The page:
Arts Coverage in Present Tense
As more an arts editor than a writer, I am curious why we're not seeing arts coverage that more fully reflects the present economic . . . slump, crisis, crash. It's as if the reviews and features I'm reading were written a year or a decade ago.
Where's the effect of the market drop and resulting semidemipanic on institutional portfolios and philanthropic support; on sales, of artwork or tickets, in big places and small; on content, which is a powerful topic for critics of all kinds that's rarely touched? (There's a whole school of art crit that actually turns up its collective nose whenever the word content is uttered.)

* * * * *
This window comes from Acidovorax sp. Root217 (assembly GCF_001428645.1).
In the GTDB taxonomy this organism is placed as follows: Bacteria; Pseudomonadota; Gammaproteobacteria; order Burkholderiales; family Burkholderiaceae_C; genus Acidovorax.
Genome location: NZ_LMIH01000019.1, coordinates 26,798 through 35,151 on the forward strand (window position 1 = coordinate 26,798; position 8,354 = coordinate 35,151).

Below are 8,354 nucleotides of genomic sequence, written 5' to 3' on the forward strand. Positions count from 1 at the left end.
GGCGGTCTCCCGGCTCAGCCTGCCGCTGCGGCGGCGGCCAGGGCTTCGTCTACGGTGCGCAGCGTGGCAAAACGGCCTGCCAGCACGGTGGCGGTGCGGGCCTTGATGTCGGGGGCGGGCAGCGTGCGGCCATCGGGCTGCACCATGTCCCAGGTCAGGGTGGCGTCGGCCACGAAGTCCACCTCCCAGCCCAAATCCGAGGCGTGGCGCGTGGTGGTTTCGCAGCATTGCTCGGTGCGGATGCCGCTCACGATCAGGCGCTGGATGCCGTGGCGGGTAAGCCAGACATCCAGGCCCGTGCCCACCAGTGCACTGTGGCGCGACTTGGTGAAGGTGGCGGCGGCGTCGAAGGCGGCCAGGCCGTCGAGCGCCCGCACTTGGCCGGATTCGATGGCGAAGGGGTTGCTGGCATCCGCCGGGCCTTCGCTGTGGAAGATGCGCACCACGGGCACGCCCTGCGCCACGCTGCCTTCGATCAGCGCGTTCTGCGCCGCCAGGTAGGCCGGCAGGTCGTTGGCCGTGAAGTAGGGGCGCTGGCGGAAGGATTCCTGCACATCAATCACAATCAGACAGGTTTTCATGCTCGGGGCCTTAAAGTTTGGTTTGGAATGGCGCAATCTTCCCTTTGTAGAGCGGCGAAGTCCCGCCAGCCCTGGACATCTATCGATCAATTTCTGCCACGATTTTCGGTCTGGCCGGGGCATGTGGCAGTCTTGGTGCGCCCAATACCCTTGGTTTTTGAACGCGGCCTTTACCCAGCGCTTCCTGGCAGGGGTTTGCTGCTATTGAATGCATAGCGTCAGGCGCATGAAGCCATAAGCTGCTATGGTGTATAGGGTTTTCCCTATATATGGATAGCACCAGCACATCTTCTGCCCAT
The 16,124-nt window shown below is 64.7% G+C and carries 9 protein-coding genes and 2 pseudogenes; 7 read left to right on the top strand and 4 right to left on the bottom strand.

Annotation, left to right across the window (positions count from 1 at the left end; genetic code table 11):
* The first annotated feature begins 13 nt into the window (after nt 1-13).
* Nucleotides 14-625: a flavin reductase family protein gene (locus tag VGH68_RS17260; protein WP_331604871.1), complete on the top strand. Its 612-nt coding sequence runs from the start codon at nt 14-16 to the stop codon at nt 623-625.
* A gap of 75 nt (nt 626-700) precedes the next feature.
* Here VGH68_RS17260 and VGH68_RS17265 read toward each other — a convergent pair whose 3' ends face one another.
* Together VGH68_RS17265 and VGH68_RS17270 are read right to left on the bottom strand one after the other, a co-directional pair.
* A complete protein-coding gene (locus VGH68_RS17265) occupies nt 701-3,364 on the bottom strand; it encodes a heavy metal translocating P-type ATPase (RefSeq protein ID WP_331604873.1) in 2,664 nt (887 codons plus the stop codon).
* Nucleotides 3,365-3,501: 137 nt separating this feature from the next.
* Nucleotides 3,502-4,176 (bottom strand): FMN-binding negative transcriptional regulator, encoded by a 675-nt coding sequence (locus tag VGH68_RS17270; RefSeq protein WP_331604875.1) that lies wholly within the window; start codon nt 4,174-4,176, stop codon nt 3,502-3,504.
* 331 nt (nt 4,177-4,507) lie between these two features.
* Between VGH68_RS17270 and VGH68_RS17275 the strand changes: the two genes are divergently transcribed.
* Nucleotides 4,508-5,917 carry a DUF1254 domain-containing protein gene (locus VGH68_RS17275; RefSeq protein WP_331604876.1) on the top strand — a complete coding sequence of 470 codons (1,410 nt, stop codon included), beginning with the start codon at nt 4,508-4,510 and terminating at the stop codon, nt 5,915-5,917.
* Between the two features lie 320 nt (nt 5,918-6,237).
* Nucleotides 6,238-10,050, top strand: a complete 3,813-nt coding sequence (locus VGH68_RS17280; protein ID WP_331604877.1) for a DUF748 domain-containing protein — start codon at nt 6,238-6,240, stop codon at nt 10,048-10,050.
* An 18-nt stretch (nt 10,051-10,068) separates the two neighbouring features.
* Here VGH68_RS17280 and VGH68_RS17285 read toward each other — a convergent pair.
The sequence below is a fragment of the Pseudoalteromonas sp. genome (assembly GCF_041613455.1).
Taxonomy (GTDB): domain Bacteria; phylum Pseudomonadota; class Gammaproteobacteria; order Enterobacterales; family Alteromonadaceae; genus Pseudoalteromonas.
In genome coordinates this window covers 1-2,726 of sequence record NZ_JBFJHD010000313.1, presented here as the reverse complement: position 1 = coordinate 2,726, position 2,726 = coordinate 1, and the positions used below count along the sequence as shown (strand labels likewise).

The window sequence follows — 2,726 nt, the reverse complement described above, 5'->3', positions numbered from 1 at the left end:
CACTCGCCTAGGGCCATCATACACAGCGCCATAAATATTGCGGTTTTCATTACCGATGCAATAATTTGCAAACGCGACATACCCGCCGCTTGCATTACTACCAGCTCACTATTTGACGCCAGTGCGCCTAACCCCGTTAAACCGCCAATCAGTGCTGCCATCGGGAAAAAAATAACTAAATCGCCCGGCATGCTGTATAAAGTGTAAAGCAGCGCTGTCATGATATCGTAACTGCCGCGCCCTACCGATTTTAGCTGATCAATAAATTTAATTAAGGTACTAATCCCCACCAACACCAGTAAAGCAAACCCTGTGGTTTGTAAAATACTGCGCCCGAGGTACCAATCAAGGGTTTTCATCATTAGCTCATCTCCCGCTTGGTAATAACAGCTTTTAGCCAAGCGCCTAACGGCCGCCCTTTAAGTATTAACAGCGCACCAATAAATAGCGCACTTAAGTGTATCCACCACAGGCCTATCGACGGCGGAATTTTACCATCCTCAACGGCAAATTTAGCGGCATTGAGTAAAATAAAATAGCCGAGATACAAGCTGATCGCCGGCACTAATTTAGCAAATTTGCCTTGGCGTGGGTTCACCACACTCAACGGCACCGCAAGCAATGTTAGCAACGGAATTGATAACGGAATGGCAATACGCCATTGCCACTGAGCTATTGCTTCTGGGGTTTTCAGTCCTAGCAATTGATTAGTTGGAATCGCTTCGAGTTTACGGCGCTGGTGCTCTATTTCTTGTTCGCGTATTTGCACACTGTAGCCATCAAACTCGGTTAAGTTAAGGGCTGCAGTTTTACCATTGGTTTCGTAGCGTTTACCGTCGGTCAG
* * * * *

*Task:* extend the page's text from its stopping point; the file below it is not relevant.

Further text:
Do critics and arts reporters think that their editors imagine their coverage and commentary as a relief from the world, instead of a crucial part of it? My answer: yup, especially the editors who decide what moves and what sits. I'd be glad to read anyone's thoughts.
And a quick note about something my ARTicles colleague John Rockwell just filed below. He writes that reading the Sunday NYT made him "nostalgic for the good old days, meaning the days when there was more I wanted to read in the paper and less commercial pop-culture dross (by which I am careful to make a distinction from real criticism about real pop culture)."
Me, I read quite a lot of commercial "dross" about that other culture, the high-rent stuff, too. It's plenty commercial, with lots of bucks involved, especially in museums. Just thought I'd mention.
Actually, I've never bought into the high-low distinction, from a critical POV, anyway.